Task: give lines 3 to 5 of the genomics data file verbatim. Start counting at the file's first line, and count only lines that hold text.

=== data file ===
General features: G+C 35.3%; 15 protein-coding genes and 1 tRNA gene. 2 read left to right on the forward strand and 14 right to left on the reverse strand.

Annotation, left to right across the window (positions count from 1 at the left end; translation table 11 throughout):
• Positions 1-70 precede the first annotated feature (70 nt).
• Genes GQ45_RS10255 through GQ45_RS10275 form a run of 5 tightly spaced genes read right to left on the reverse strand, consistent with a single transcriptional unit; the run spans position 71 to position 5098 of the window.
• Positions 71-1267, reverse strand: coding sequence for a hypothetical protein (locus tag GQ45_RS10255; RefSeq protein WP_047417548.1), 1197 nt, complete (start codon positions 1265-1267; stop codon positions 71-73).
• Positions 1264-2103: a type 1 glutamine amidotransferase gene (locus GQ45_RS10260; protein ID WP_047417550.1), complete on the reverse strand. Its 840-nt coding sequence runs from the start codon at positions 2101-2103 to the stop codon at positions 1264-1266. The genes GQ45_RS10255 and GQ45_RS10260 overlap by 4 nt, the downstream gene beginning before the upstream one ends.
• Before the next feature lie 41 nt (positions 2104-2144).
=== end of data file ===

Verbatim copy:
• Positions 1-70 precede the first annotated feature (70 nt).
• Genes GQ45_RS10255 through GQ45_RS10275 form a run of 5 tightly spaced genes read right to left on the reverse strand, consistent with a single transcriptional unit; the run spans position 71 to position 5098 of the window.
• Positions 71-1267, reverse strand: coding sequence for a hypothetical protein (locus tag GQ45_RS10255; RefSeq protein WP_047417548.1), 1197 nt, complete (start codon positions 1265-1267; stop codon positions 71-73).